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    ABSTRACT: Background Young people between the ages of 15 and 24 years are both the most at risk of HIV and the greatest hope for turning the tide against HIV/AIDS. Although various surveys have been done on sexual behaviour of youth in Ethiopia, studies assessing the effect of emergency oral contraceptives on condom utilization of university students are lacking. Methods A cross-sectional study was conducted in two major universities of Ethiopia from January to May 2011 using structured self administered questionnaire with the aim to assess the effect of introducing oral emergency contraceptive pills on condom utilization and sexual risk taking behaviours among female university students. Study participants were selected by simple random sampling using the list from the associate registrars of each University. Data were entered, cleaned and analyzed using SPSS version 17.0. Bivariate and multiple logistic regression analyses were used to determine factors associated with condom utilization. Results a total of 623 students out of 660 were included giving response rate of 94.4%. A total of 103(16.5%) had history of sexual intercourse and nearly half (45.6%) of them had sex before the age of 20 years. Forty (6.4%) students had history of sexually transmitted infections (STI). Sixty seven percent of students had heard about emergency oral contraceptives. One hundred and ninety one (45.7%) of students believe that EOC is effective in preventing pregnancy. Believing that EOC is effective in preventing pregnancy (adjusted Odds ratio, AOR = 0.22 95% CI 0.06, 0.87), condom prevents STI (AOR = 10.37, 95% CI 1.73, 62.24) and younger age below 20 years (AOR = 11.68 95% CI 1.25, 109.19) were statistically significantly associated with condom use. Conclusion a significant number of students had history of sexual intercourse and used emergency contraception. The belief in the effectiveness of EOC negatively affects condom use. The preference for the pill may make teenagers less prepared to practice STI protective behaviours in specific situations. Therefore, there is an urgent need to educate young people in universities about reproductive health and family planning and skills on how to prevent HIV/STIs including unwanted pregnancy.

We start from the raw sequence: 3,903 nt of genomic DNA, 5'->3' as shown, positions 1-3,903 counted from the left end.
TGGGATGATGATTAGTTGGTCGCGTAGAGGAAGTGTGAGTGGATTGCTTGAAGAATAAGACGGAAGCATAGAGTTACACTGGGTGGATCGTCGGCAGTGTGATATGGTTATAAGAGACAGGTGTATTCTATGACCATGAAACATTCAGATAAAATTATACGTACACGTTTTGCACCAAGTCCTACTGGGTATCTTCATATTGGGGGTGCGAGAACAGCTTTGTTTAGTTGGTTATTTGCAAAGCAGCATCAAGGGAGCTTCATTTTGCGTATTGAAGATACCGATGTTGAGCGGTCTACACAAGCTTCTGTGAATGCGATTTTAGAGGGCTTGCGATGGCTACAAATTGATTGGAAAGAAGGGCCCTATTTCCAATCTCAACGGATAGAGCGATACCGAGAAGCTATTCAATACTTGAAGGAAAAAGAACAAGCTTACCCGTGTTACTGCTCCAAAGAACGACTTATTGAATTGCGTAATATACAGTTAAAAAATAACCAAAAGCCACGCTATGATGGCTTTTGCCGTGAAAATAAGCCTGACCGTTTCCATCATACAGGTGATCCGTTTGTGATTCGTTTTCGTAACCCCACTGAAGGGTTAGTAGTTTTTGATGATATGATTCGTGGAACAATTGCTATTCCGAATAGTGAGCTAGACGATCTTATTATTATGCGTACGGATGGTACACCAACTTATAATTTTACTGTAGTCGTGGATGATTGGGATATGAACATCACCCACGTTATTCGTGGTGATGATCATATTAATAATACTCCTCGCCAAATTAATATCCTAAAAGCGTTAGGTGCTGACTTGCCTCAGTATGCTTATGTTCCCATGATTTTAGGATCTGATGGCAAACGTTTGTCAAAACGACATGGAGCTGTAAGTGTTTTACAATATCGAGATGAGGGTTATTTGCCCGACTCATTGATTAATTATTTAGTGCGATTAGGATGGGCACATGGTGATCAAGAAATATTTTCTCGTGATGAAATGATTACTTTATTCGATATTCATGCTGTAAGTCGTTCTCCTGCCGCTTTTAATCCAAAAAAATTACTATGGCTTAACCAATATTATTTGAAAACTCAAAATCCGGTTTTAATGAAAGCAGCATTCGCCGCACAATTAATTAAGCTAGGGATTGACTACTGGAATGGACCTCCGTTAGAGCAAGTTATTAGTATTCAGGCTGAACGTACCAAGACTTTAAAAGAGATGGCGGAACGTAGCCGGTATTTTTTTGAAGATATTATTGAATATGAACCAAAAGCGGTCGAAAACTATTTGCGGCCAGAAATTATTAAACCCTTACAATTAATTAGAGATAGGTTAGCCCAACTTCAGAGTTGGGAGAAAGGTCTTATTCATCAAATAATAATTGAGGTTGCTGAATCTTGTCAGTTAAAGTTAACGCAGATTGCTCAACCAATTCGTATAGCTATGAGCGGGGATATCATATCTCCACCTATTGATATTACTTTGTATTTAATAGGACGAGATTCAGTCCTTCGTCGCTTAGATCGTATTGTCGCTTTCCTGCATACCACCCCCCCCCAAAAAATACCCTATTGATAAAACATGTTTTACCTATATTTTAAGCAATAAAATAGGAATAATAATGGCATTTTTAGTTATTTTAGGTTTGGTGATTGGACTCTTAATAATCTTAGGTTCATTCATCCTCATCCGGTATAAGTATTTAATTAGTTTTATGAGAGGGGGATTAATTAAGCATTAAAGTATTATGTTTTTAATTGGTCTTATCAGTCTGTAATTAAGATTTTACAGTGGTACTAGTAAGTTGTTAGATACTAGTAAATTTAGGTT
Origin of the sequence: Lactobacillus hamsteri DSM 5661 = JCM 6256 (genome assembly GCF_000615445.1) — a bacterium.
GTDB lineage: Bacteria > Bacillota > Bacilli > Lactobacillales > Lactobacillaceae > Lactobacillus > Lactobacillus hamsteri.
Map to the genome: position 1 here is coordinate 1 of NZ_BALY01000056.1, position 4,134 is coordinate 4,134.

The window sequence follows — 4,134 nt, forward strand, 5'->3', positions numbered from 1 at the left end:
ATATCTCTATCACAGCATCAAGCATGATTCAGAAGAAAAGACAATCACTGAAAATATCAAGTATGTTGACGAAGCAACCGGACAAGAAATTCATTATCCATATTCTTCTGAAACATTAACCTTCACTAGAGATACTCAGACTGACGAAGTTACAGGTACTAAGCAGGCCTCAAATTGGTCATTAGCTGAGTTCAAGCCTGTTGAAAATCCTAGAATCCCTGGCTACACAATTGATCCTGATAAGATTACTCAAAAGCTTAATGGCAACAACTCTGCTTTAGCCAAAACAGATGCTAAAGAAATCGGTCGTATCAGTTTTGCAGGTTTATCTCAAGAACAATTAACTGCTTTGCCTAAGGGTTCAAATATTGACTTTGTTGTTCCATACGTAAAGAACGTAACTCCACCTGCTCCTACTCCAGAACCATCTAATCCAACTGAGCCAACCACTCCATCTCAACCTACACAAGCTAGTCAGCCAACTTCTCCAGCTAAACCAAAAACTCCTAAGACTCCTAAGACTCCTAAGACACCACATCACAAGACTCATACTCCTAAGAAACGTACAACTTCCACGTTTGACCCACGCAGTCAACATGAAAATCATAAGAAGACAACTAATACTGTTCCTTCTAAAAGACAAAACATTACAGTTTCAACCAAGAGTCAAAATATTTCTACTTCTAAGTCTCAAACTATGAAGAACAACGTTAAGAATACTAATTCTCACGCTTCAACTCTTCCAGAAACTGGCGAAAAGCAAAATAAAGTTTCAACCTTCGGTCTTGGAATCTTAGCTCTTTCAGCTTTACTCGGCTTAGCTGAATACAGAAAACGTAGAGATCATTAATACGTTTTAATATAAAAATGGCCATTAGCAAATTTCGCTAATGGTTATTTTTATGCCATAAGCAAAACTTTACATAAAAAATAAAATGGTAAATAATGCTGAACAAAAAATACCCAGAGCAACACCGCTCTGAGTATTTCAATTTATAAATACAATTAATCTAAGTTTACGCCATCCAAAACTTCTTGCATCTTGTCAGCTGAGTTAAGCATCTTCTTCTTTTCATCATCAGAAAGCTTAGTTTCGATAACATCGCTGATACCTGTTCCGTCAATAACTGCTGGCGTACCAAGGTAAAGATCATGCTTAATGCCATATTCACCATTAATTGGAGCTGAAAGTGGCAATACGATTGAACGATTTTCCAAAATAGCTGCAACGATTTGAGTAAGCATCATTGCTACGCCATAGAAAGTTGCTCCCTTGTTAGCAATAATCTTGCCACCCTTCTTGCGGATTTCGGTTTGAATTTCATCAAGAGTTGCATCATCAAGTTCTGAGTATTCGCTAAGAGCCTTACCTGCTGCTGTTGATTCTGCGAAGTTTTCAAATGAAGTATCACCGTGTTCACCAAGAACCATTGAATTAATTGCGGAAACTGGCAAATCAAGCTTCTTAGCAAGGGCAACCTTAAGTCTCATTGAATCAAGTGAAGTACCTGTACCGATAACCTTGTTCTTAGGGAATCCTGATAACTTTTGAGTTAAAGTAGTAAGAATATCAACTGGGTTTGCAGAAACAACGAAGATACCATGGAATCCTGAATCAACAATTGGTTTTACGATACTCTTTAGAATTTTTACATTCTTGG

BMC Research Notes 09/2012; 5(1):501. DOI:10.1186/1756-0500-5-501
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    • "This is particularly noteworthy as nonverbal communication in this context may distinctly shape perceptions of normative sexual behavior, HIV susceptibility, and intention to use condoms (Noar, Carlyle, & Cole, 2006). Furthermore , consistent with previous findings (Adams & Neville, 2009; Crosby, Yarber, Sanders, & Graham, 2005), YGM explained that the potential loss of pleasure was an additional component in their intentions to use condoms. Interestingly , we found YGM's intentions to maximize pleasure to be an interpersonal issue. "
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    ABSTRACT: Conceptualizations of safer sex practices among young gay men (YGM) are frequently structured around communication between partners and the subsequent utilization or absence of condoms in a sexual encounter. Drawing on a sample of 34 in-depth interviews with YGM, ages 18 to 24, we explore the ways in which conceptualizations and definitions of safer sex are discussed and enacted. Placing attention on their safer sex practices, we analyze the conversations that do and do not occur among YGM and their partners, including the strategies (e.g., negotiated safety, condom communication and negotiation) that are commonly perceived as most useful by YGM. We provide recommendations regarding how to craft safer sex messages for YGM by considering their competing demands.
    Journal of Adolescent Research 09/2011; 26(5):645-669. DOI:10.1177/0743558411402342 · 0.87 Impact Factor